How do you use the rational root theorem to find the roots of #2x^4 -7x^3 -35x^2 +13x +3#?

1 Answer
Sep 2, 2015

Answer:

Use rational root theorem to find possible rational roots and try them to find rational roots #-3# and #1/2#.

Then divide #f(x)# by #(x+3)(2x-1)# and solve to get roots:

#3+-sqrt(10)#

Explanation:

Let #f(x) = 2x^4-7x^3-35x^2+13x+3#

By the rational root theorem, any rational roots of #f(x) = 0# must be expressible as #p/q# where #p, q in ZZ#, #q > 0#, #"hcf"(p, q) = 1#, #p | 3#, #q | 2#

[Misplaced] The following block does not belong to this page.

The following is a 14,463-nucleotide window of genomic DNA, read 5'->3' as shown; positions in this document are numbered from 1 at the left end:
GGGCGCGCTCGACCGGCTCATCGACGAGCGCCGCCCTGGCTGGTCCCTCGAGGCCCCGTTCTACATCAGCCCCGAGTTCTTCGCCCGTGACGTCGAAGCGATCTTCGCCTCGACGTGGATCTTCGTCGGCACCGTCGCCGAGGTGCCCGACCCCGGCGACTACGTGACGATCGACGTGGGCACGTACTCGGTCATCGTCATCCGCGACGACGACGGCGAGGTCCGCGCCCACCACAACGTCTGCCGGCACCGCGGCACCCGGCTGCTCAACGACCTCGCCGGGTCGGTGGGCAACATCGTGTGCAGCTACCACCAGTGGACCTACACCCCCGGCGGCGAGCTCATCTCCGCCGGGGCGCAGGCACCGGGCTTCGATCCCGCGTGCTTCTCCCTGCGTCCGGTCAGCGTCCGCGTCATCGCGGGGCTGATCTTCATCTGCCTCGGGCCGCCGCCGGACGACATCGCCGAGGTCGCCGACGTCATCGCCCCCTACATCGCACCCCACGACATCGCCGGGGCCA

So the only possible rational roots are:

#+-3#, #+-3/2#, #+-1#, #+-1/2#

#f(-3) = 162+189-315-39+3 = 0#

#f(1/2) = 1/8-7/8-35/4+13/2+3#

#= (1-7-70+52+24)/8 = 0#

So #x=-3# and #x=1/2# are roots and #f(x)# is divisible by

#(x+3)(2x-1) = 2x^2+5x-3#

Use synthetic division to find:

#2x^4-7x^3-35x^2+13x+3#

#= (2x^2+5x-3)(x^2-6x-1)#

The remaining quadratic factor #(x^2-6x-1)# has irrational roots given by the quadratic formula as:

#x = (6+-sqrt(36+4))/2 = 3+-sqrt(10)#